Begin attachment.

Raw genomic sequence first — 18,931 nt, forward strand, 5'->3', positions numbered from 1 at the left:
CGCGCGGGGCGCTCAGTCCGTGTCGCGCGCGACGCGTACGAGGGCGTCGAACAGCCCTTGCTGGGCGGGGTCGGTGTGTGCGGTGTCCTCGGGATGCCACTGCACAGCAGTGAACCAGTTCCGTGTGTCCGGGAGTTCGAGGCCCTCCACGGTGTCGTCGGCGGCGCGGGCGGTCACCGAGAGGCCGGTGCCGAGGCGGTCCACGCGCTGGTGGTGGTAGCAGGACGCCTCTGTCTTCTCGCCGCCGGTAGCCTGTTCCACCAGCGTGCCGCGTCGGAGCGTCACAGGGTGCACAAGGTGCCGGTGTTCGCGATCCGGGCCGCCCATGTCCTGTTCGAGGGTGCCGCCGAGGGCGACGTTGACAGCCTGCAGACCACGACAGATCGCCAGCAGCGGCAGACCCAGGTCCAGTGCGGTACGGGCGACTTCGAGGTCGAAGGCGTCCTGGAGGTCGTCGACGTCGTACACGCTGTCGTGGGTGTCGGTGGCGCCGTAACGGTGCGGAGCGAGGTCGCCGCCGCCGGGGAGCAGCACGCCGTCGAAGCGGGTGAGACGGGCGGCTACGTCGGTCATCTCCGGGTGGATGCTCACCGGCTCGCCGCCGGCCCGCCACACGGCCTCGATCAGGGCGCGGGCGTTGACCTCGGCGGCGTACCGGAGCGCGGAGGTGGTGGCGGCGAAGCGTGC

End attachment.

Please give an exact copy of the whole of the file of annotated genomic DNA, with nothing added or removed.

Raw genomic sequence first — 18,931 nt, forward strand, 5'->3', positions numbered from 1 at the left:
CGCGCGGGGCGCTCAGTCCGTGTCGCGCGCGACGCGTACGAGGGCGTCGAACAGCCCTTGCTGGGCGGGGTCGGTGTGTGCGGTGTCCTCGGGATGCCACTGCACAGCAGTGAACCAGTTCCGTGTGTCCGGGAGTTCGAGGCCCTCCACGGTGTCGTCGGCGGCGCGGGCGGTCACCGAGAGGCCGGTGCCGAGGCGGTCCACGCGCTGGTGGTGGTAGCAGGACGCCTCTGTCTTCTCGCCGCCGGTAGCCTGTTCCACCAGCGTGCCGCGTCGGAGCGTCACAGGGTGCACAAGGTGCCGGTGTTCGCGATCCGGGCCGCCCATGTCCTGTTCGAGGGTGCCGCCGAGGGCGACGTTGACAGCCTGCAGACCACGACAGATCGCCAGCAGCGGCAGACCCAGGTCCAGTGCGGTACGGGCGACTTCGAGGTCGAAGGCGTCCTGGAGGTCGTCGACGTCGTACACGCTGTCGTGGGTGTCGGTGGCGCCGTAACGGTGCGGAGCGAGGTCGCCGCCGCCGGGGAGCAGCACGCCGTCGAAGCGGGTGAGACGGGCGGCTACGTCGGTCATCTCCGGGTGGATGCTCACCGGCTCGCCGCCGGCCCGCCACACGGCCTCGATCAGGGCGCGGGCGTTGACCTCGGCGGCGTACCGGAGCGCGGAGGTGGTGGCGGCGAAGCGTGC